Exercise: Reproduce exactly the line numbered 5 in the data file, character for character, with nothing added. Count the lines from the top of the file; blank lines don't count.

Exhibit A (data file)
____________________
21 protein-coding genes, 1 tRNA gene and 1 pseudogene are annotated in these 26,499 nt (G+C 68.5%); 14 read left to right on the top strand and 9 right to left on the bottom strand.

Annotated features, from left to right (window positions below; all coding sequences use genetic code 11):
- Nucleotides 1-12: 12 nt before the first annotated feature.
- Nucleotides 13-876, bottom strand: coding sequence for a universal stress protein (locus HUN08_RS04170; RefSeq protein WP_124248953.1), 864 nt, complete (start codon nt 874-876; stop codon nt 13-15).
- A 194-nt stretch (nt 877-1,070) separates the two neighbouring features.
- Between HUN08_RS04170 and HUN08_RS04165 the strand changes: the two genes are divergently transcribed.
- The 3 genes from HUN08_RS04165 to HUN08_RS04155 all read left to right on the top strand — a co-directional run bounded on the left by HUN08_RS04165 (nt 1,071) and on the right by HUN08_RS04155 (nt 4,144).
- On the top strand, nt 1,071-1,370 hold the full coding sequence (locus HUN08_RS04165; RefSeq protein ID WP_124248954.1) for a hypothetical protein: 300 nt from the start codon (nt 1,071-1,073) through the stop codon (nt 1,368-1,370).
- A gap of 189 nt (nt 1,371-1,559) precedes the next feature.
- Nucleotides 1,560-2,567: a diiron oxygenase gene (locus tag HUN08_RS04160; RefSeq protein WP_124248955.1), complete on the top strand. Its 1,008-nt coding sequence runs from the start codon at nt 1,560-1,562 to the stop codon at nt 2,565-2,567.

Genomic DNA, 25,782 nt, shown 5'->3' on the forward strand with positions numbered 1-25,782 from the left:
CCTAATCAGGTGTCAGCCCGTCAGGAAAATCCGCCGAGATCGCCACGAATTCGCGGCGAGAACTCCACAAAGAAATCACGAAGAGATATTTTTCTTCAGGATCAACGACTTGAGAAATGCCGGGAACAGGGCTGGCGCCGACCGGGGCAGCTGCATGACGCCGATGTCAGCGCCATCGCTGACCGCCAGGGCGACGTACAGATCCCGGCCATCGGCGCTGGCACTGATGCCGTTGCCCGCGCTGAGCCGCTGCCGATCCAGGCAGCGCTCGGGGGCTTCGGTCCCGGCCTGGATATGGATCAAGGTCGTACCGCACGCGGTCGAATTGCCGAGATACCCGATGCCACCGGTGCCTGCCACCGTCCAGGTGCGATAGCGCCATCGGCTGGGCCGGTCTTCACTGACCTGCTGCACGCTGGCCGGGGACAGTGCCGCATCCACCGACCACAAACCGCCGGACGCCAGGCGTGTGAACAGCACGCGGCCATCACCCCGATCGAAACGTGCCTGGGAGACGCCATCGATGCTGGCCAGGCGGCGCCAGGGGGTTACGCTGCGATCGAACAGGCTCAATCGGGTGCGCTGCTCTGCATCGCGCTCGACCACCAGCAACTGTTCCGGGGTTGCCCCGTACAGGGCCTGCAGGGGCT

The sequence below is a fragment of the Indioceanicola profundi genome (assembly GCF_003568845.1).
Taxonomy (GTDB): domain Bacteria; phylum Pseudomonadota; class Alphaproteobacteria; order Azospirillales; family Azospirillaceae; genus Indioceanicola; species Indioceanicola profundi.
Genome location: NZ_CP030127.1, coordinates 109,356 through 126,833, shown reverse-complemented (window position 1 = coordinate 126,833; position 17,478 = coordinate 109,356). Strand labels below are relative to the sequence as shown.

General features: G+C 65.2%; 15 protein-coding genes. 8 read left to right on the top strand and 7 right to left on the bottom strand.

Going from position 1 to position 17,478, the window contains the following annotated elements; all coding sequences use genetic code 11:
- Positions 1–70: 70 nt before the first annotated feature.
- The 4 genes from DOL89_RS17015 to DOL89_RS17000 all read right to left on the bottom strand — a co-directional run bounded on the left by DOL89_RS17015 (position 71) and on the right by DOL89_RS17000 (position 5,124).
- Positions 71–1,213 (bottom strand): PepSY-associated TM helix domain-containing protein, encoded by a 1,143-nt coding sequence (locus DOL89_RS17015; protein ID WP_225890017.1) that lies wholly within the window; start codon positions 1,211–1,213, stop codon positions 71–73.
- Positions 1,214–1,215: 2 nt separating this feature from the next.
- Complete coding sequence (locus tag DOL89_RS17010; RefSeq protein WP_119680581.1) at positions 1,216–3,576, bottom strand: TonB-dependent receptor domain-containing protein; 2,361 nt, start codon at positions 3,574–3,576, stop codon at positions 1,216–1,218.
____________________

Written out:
- A 194-nt stretch (nt 877-1,070) separates the two neighbouring features.